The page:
The number of rental deposit disputes lodged with Hamilton Fraser’s government authorised deposit scheme, mydeposits, has fallen by -15 per cent across England so far this year.
At Ome, we analysed the data and found that London, the South East and the North East have all seen the largest drop in deposit disputes (-23 per cent) so far in 2020 when compared to the same time frame of 2019.
Deposit disputes are also down in the West Midlands (-16 per cent), Yorkshire and the Humber (-11 per cent), East of England (-8 per cent) and the North West (-2 per cent).
The East Midlands (11 per cent) and the South West (18 per cent) are the only regions to see an increase in deposit disputes in comparison to the same time frame last year.
While London has seen one of the largest declines, it is still home to the most disputes. The capital accounts for 37 per cent of all disputes lodged so far this year, with the South East (16 per cent) and South West (10 per cent) also accounting for a large percentage.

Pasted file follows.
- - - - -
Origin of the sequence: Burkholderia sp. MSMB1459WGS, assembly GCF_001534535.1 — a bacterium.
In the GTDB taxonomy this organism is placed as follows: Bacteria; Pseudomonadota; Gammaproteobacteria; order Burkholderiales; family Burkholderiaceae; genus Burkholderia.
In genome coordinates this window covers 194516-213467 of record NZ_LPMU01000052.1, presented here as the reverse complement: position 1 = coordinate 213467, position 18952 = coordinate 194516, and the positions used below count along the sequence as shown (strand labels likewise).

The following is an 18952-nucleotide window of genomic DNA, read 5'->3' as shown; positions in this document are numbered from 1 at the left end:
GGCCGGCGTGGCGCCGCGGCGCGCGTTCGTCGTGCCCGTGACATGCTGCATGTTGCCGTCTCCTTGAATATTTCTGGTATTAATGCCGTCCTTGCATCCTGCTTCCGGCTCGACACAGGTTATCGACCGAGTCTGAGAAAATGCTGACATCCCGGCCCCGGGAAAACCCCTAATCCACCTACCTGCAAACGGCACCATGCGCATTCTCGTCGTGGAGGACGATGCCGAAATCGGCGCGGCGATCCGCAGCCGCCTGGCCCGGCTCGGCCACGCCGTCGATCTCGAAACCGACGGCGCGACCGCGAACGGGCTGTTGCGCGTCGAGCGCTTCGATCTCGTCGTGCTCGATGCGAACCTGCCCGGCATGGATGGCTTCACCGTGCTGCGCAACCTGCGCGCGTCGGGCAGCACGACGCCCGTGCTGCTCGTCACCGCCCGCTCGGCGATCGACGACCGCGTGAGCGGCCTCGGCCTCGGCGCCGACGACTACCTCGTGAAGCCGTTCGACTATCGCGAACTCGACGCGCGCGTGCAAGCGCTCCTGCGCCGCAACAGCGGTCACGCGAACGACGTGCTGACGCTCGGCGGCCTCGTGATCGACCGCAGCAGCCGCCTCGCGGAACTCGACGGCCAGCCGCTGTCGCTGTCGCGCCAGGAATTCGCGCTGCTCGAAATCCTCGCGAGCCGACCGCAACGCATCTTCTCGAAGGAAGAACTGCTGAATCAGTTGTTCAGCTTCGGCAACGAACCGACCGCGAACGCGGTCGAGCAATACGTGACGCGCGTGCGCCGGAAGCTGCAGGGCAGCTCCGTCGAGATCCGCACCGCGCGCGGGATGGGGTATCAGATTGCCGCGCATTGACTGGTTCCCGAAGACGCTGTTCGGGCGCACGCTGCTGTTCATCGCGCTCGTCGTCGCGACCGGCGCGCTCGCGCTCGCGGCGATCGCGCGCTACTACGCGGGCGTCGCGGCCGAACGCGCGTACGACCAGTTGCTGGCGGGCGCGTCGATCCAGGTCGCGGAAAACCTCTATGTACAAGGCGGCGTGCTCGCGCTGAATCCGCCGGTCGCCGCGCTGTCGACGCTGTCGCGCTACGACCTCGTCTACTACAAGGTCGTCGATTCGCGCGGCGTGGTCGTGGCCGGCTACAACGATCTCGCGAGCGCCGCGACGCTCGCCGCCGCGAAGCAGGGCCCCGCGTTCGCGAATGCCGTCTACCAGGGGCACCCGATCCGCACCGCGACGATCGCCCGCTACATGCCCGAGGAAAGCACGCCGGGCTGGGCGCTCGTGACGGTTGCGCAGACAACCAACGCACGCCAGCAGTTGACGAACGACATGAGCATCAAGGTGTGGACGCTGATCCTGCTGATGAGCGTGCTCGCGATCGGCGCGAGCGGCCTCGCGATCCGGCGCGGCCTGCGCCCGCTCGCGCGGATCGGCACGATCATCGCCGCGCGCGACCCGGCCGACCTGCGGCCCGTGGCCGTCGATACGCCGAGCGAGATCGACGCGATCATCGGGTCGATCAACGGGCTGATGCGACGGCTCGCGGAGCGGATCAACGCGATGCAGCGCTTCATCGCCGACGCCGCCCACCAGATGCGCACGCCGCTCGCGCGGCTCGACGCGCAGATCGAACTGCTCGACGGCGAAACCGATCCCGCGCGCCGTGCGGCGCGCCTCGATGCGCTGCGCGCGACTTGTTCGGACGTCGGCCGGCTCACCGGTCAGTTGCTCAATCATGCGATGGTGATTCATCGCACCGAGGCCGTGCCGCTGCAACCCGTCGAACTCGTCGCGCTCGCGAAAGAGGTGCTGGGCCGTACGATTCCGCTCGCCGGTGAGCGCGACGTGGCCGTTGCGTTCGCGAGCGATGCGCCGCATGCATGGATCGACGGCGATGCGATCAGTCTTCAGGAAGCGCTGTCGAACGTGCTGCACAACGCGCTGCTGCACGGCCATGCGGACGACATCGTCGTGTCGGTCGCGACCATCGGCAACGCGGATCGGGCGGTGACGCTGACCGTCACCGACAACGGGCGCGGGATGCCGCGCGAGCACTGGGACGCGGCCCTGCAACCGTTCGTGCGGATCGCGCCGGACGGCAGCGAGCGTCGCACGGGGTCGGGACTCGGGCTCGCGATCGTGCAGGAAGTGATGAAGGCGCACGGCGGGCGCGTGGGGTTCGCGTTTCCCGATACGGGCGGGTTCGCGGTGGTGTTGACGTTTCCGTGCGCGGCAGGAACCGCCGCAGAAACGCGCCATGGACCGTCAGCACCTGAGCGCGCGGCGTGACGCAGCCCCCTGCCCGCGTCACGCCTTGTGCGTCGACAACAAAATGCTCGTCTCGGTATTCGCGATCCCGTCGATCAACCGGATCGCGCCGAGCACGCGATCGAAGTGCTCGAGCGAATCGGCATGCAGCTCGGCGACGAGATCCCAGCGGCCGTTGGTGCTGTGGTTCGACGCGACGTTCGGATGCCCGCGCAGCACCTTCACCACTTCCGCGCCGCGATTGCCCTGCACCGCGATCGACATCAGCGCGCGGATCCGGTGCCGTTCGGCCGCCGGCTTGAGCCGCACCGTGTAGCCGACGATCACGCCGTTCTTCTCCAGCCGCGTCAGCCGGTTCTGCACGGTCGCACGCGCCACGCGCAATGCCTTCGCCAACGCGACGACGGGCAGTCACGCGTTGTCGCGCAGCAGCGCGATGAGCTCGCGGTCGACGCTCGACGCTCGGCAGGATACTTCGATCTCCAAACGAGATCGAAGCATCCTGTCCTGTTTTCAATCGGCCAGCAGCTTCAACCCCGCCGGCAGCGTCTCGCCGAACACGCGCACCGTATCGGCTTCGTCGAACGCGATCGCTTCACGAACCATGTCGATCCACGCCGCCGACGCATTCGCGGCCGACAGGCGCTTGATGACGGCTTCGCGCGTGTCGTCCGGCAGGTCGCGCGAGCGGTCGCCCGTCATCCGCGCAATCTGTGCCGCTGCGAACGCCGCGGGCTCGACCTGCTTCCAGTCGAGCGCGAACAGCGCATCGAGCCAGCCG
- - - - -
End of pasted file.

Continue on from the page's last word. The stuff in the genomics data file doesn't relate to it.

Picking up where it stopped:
At just two per cent, the North East is home to the lowest number of deposit disputes as a percentage of all disputes in England.
The main reason for withholding a deposit has been for post-tenancy cleaning which accounts for 26 per cent of all deposit disputes. Damages and the deposit not being returned in the first place are also some of the most common reasons that deposits were withheld (20 per cent).
The average amount being disputed has remained unchanged at £811, however there has been a slight swing in the proportion of deposit being awarded.
On average, tenants are being awarded two per cent less of the average deposit when compared to last year, while landlords are receiving two per cent more on the average deposit dispute.
That said, tenants are still being awarded 67 per cent of their deposit via the average dispute claim.
Co-founder of Ome, Matthew Hooker, commented:
“Lockdown restrictions have prevented many renters from ending their tenancy and this will have contributed to the reduction in deposit disputes seen so far this year.
However, the majority of disputes already lodged will relate to tenancies that ended prior to lockdown and so it’s encouraging to see a drop none the less.
It will be interesting to see how this plays out during the rest of the year and if there is a spike in deposit disputes further down the line once lockdown has ended.
Unlike the backlog of evictions that have amassed due to new government legislation, deposit disputes haven’t been put on hold as a result of the current pandemic as they can still be processed online. Therefore there is a good chance this positive trend is here to stay and we still continue to see a more harmonious relationship between landlords and tenants for the months and years to come.”